June was moved into a house as part of council bond scheme, meanwhile, handing her business over to her daughter because she wasn’t coping. June was unable to gain any financial support from the insurance because of the circumstances – her husband committing arson on their own property. Six weeks after the attack, June was referred to The Whitechapel Centre. ‘That’s when my heroes came. They are the nicest people I could ever meet.’
On our first visit, June told us that she had been without any benefits, for weeks; and had no gas supply, because she had lost the pre-payment card. A telephone call was made to the benefit agency; who, it was found, had suspended June’s payments, because they hadn’t been informed of her change of address. Arrangements were made for monies owed, to be paid to her, that day. The energy company were contacted, who gave June a code, to take to her nearest Paypoint, who would provide her with a new card, to enable her to buy gas. It was noted that June had greatly overloaded all of the electric sockets, ironically, posing a fire risk. Merseyside Fire Service was contacted, as a matter of urgency; and they carried out a fire safety check, the following day. Several weeks later, after contacting the mental health crisis team in Sefton Borough, who had initially seen June, it was confirmed to us, that it would be beneficial to June, to have specialist counselling. A referral was then made by us, to such an agency. June attends these counselling sessions weekly, with The Whitechapel Centre, ensuring that she has the means to keep these appointments.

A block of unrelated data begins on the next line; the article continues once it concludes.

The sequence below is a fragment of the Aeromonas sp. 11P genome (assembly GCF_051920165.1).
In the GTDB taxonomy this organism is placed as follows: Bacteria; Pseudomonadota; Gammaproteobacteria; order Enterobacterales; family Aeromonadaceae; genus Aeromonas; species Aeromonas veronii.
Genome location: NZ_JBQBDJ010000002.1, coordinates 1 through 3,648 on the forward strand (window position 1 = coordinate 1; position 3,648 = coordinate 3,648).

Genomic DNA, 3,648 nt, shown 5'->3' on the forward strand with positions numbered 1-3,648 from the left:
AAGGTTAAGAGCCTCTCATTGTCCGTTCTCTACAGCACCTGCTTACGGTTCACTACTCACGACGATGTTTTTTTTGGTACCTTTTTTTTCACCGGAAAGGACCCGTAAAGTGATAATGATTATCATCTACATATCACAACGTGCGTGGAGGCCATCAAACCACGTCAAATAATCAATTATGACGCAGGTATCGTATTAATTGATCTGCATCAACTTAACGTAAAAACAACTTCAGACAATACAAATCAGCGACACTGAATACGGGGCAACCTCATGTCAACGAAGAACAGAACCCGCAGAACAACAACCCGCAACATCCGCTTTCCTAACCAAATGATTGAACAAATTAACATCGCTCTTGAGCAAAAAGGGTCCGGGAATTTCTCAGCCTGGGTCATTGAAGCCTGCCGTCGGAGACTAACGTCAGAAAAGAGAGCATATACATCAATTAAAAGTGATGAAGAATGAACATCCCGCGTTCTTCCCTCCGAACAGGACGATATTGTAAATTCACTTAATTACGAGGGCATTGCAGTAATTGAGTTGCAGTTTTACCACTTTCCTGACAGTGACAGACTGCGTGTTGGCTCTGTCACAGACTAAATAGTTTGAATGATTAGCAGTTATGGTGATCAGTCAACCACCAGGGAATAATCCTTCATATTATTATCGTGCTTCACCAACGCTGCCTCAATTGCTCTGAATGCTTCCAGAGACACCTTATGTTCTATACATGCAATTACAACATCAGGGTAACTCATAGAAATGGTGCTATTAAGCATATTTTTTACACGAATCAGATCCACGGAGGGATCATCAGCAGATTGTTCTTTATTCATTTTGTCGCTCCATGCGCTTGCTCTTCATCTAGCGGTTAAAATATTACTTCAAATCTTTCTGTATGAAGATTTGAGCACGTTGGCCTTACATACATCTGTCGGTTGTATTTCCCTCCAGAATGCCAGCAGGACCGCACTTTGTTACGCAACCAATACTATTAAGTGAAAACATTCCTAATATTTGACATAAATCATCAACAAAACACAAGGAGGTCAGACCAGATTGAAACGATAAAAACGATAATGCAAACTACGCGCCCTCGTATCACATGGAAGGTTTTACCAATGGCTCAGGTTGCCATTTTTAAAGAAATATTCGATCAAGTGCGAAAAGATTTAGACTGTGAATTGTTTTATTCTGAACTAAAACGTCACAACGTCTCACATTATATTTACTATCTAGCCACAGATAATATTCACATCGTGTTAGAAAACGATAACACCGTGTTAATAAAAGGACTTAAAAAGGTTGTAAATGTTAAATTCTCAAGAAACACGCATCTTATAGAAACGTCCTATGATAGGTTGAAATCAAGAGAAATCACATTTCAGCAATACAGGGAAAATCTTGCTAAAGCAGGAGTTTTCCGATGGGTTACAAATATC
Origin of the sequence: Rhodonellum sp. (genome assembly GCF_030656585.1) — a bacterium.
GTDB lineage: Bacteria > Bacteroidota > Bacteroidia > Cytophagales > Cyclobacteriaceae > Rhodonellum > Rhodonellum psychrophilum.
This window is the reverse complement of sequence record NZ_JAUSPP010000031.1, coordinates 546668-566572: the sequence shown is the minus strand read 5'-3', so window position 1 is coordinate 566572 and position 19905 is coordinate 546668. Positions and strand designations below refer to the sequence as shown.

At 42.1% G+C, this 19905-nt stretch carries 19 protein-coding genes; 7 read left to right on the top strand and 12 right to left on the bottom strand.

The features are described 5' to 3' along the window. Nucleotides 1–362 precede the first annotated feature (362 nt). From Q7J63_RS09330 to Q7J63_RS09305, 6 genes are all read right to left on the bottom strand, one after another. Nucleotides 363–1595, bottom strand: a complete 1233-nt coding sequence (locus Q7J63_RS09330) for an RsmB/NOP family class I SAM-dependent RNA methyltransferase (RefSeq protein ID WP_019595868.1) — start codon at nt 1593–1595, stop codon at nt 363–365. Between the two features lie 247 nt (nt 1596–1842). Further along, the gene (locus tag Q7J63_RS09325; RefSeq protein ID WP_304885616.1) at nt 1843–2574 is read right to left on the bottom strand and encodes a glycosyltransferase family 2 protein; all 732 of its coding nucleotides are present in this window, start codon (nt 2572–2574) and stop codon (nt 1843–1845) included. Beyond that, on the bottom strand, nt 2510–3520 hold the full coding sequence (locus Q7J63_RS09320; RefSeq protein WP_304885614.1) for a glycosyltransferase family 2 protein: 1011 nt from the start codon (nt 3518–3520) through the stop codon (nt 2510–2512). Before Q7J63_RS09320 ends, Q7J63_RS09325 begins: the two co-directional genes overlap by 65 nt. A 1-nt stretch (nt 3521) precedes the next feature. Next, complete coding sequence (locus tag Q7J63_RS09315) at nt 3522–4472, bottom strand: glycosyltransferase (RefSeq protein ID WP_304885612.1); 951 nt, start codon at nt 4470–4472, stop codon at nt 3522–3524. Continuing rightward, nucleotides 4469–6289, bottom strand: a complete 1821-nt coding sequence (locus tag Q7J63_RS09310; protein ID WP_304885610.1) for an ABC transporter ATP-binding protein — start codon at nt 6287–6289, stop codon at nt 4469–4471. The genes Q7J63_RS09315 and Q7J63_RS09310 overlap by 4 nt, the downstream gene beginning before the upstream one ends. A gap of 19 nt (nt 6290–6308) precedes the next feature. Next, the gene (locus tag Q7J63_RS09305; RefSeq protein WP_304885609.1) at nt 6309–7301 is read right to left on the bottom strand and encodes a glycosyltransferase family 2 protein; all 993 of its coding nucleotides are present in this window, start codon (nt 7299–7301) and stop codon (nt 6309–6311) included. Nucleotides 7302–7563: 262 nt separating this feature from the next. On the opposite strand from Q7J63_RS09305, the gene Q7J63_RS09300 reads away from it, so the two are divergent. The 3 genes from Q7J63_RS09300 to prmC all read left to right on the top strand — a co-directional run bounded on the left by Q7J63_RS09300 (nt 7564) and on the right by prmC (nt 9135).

The Whitechapel Centre has helped June when she has struggled emotionally, which has impacted on her ability to maintain her home; also helping June to create systems to keep on top of the clutter of hoarding, that builds up, when June is feeling low, and helps June to keep on top of the bills during a very difficult time of healing and recovery. “I was allowed to be me, allowed space to deal with everything at my own pace. Now I’ve found me, I want to give back to the people who have helped me. I don’t forget anything. I want to tell my story.
If I can just get through to one person and make a difference. I’m proud of myself. Proud that I survived.’ June also wants to work with police to recognise that they need more knowledge and training in how to deal with domestic violence.
Her husband was sentenced to 17 years and June is thankful that the judge recognised that her husband had taken the last from her when he could’ve walked away. June didn’t have everything, but she was happy with what she had; her dream home, her business and her family together under one roof.
The neighbours next door were also made homeless for 9 months due to the damage to their house, which has strained relationships between them and June. It has also affected June’s children who all have fears of it happening again.
June still has some way to go, but telling her story she sits proudly, wiping tears from eyes with her scars visible – not hiding from what has happened to her. The house she is currently in doesn’t feel like home. It feels like a dungeon. June just wants to be back in her home to redecorate and build her life back up to prove that her husband didn’t win. He didn’t take everything away.
‘People need to open their minds more and put themselves in the position of a homeless person. There needs to be more awareness and funding for more publication of the causes of homelessness, not just the statistics.’